LOOK MA, NO VISE!!! by Montana Grant
By angelamontana

Posted: September 2, 2023

Most quality fly tiers require a vise to tie a fly. There are tons of vises available. The Thompson A vise was one of my first commercial vises. Today I use a Renzetti Rotary Vice. Times and prices sure have changed. 

We have all been in a viceless pinch. In our excitement to travel to a new fishing hole, we forgot the vice. Here are some alternatives to work with in case you become vise less. 

NO VICE AT ALL     One avid fly guy in my TU club, in Bozeman, was named Darwin Atkins. Despite having old, arthritic fingers, he was able to tie amazing flies without a vise. Darwin simply held the hook in his left hand and tied it with his right. Other fingers helped to hold materials in place. Within minutes, he could tie an amazing fly. This is a great skill to have if you need a few more flies along the river. 

CHANNEL LOCK PLIERS     During a trip to Canada, I forgot my vice and materials. We were catching walleyes using a simple black headed jig with feathers wrapped around the hook. Why they worked, I will never know, but no feathers, no bites. I found feathers laying on the shore. Some were probably Loon, geese, ducks, or crows. In the toolbox I found some channel lock pliers and a sewing kit. There was a knot hole in a board that fit the pliers just right. I then used the thread to wrap the hook. A clothes pin clipped onto the thread to serve as a bobbin. Withing minutes, I was replacing worn out hair on our jigs. Since I had no head cement, I used some lacquer in a can for covering paddles. These pliers really hold a hook secure. You could also use the pliers clamped onto a workbench vise.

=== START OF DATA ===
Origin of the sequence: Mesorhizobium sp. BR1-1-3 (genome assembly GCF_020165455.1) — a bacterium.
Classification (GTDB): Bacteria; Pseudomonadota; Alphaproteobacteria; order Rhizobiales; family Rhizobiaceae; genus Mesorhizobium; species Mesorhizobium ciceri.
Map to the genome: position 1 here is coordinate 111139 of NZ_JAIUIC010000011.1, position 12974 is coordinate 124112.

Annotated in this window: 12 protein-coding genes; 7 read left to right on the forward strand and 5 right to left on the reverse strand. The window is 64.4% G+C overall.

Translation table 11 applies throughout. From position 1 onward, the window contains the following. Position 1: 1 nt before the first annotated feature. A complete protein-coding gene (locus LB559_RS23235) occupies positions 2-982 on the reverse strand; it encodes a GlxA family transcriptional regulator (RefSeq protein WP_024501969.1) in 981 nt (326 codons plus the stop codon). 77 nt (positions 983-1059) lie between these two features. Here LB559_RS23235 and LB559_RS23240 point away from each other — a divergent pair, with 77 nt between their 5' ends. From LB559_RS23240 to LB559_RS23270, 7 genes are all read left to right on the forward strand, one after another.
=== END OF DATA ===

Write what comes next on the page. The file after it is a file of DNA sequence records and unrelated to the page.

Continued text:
FORCEPS      In a pinch, forceps can serve as a tying vice. You can hold them with your fingers/thumb, and tie away. Forceps are designed to snug down securely when attaching them to a bleeding artery, They also hold a scud hook perfectly. One friend used nails to secure his forceps to a picnic table and was able to tie hands free. 

HACKLE PLIERS       These small pliers work great for simple, small flies. You can clamp a hook into the jaws and hold the pliers with your little finger and palm of your hand. One day on the Madison River, I ran out of Zebra midges and $3 dips. These are simple flies to tie, A little wire, a bead, some peacock hurl, and some yar and “tadah”, you have a trout catching killer. When I searched through my gear box, I found a pair of spare hackle pliers. Who knows why they were there, but they are still in my bag. Anyway, I hooked up onto my hackle vise and in minutes, I was back in action. I also found some clear nail polish, from my wife’s side of the truck, that worked as head cement.

FULIN AROUND     Another simple and compact fly-tying vise is a FULE New Rotary Travel Vise. This tiny vise fits easily into your pocket and budget. At less than $20, you can have a palm held, secure vise, that fits your vest pocket. The FULE also comes with a screw in base if needed. You could have a zip lock bag of basic materials, and this vice, ready for action, wherever you are.

THOMPSON VICE Shaft only     I have also seen fly guys carry just the vice shaft from a Thompson vice. They just stick it into a log if they need to tie flies’ streamside. One friend duct taped his vice shaft to my drift boat oar to tie. I also remember the old fly guy in the Trout Unlimited movie called “The Way of a Trout”, having to tie a fly streamside after losing his last, perfect fly. Watch the movie to see if it worked. 

There is great satisfaction in problem solving, when fly fishing. The satisfaction from matching the hatch, with a fly that you tied on site, is the ultimate challenge. Not everyone carries a zillion flies and fly boxes. As a kid, or a newbie, you may only have a few flies that you need. Being prepared could save the day.

Tie one on Free Hand!

Montana Grant

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